Ten of the Bunka POWs were Wake Islanders: civilians Joseph Astarita, Dar Dodds, Milton Glazier, Larry Quille, Stephen Shattles, Mark Streeter, and John Tunnicliffe, and Wake military personnel Ens George Henshaw, PFC Arthur Andrews, and Cpl Albert Rickert. At least one other civilian, Jack Taylor, was chosen for the radio work but refused. According to his brother, Bill Taylor (who successfully escaped a prison train and later wrote the book Rescued by Mao), Jack was transferred with others to Omori in November 1943, but when he refused to “write propaganda” he was tortured, beaten, and finally sent to another camp where conditions and treatment were abysmal. The lesson was clear: this job was not a matter of choice. Bunka camp rewarded its inmates with better food, medical care, and lighter labor than the other prison camps, but quitting was not an option.

Unlike the commercial enterprise of Tokyo Radio, Kanigaya Camp operated as a detachment of the Tokyo Naval Communications Unit. At the Radio Station Listening Post select prisoners were put to work in signal reception at what would become a large, technologically advanced facility that copied U. S. naval transmissions for decoding work in Tokyo as well as transmitting those of Japanese naval operations to fleet headquarters. Allied POWs were chosen for their experience as naval radiomen and telegraphists. The first four Kanigaya prisoners were U. S. Navy radiomen from Wake Island taken off the POW transport Nitta Maru and held for several months at Ofuna naval interrogation camp in early 1942 before being sent to the listening post: Marvin Balhorn, Victor Besancon, Frank Kidd (who died in 1944), and Charles Sargent. Over time other radio-qualified Allied POWs came into the camp where they lived and worked in isolation from the outside world. Much remains to be discovered about the Kanigaya operation.

After the Japanese surrender in August 1945, both camps closed, and the POWs were slipped back into the mainstream camps: Bunka men went back to Tokyo-01-Omori and Kanigaya men were sent back to the Ofuna interrogation center. Their rosters were buried in Omori and Ofuna records and they were technically liberated from those camps. Several of the Bunka internees including Wake Islander Mark Streeter were detained for months-long investigations of treason. (The Bunka camp page below includes a very long, defensive memoir by Streeter titled “They Called us Traitors.”) Eventually all were cleared but Iva Toguri, a Nisei who voiced “Tokyo Rose” and was convicted. While the special radio camp prisoners may have enjoyed relatively better living and working conditions, they were still subject to deprivation and punishment had to constantly mind the treacherous line between sabotage and collaboration and defend their actions long after.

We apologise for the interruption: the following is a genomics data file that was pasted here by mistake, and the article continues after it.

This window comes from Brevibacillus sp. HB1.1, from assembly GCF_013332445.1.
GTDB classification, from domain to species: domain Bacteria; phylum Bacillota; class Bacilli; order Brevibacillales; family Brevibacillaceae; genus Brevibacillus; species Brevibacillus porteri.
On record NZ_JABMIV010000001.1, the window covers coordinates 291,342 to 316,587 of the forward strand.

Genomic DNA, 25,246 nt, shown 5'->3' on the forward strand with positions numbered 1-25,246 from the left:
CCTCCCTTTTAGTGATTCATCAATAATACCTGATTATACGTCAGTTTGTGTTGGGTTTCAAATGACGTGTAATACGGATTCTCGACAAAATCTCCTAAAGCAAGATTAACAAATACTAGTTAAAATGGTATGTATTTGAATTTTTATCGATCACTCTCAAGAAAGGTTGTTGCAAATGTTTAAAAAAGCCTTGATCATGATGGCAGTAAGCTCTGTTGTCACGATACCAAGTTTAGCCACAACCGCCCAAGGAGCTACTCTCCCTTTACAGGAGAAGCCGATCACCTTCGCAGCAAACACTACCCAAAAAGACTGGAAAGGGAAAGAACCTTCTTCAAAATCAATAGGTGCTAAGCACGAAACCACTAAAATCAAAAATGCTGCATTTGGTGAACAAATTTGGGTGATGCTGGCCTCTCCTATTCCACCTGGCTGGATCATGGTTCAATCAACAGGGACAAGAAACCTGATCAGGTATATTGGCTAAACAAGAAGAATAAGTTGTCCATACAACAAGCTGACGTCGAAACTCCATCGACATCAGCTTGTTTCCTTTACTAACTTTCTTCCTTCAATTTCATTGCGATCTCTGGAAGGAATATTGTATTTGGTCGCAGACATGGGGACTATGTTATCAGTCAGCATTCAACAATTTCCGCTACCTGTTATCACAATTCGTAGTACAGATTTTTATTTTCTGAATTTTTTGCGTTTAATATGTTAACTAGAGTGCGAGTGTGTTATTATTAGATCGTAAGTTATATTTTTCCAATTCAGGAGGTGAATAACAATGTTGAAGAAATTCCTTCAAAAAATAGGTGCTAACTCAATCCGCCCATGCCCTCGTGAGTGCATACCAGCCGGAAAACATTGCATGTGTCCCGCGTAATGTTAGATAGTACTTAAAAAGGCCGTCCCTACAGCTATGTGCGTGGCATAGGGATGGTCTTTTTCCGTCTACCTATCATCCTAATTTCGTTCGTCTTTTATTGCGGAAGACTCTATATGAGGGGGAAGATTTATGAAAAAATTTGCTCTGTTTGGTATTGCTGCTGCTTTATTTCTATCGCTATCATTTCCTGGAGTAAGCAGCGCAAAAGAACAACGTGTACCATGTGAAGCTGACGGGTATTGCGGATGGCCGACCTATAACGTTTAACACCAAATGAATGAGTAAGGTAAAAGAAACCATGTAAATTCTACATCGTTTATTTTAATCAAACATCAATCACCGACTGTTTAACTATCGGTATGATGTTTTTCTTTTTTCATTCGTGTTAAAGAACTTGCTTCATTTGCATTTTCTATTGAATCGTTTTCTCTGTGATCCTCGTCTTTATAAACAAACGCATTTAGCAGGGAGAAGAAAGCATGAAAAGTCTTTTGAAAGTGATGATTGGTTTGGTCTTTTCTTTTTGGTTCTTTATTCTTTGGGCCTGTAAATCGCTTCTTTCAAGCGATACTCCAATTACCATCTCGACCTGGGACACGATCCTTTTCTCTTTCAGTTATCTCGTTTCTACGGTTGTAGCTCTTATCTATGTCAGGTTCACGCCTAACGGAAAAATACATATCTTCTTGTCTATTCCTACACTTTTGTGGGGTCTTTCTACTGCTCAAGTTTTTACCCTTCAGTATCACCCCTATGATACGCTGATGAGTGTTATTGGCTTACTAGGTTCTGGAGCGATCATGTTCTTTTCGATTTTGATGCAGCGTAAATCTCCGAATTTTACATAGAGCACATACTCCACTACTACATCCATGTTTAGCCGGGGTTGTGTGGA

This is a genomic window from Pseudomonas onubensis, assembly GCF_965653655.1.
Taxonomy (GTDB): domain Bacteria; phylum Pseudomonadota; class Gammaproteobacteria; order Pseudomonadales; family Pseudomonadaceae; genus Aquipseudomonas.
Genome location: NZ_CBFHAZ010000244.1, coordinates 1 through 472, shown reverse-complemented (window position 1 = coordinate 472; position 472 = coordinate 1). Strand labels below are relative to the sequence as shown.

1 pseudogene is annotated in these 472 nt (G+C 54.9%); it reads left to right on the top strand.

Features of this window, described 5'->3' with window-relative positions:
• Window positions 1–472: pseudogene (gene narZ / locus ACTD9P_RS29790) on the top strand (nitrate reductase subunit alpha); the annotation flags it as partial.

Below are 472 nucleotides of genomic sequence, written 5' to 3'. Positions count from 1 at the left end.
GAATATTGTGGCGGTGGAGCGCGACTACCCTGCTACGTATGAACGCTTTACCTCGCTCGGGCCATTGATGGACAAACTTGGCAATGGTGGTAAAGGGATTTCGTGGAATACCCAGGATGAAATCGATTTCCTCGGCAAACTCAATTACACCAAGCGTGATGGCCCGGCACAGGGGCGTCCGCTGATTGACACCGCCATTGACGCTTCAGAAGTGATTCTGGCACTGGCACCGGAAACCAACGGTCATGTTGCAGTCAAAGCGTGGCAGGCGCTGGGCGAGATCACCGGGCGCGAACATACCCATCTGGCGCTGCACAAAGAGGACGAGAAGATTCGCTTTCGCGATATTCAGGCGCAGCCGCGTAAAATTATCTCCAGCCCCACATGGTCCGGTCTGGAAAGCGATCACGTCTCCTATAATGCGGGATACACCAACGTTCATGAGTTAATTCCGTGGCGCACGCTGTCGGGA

Sources:
http://www.mansell.com/pow_resources/camplists/tokyo/tok-bunka/tok_bunka.html
http://www.mansell.com/pow_resources/camplists/tokyo/tok_kanigaya/tok_kanigaya.html
“Tokyo Calling: Japanese Overseas Radio Broadcasting 1937-1945,” PhD dissertation by Jane M. J. Robbins, 1997
Thanks to Wes Injerd and Rita Merta for opening the doors on this topic.

2 Comments

  1. Very informative, especially about something I had known nothing previously.

  2. Another great article. I believe I saw a preview of a movie that is coming out on this very subject.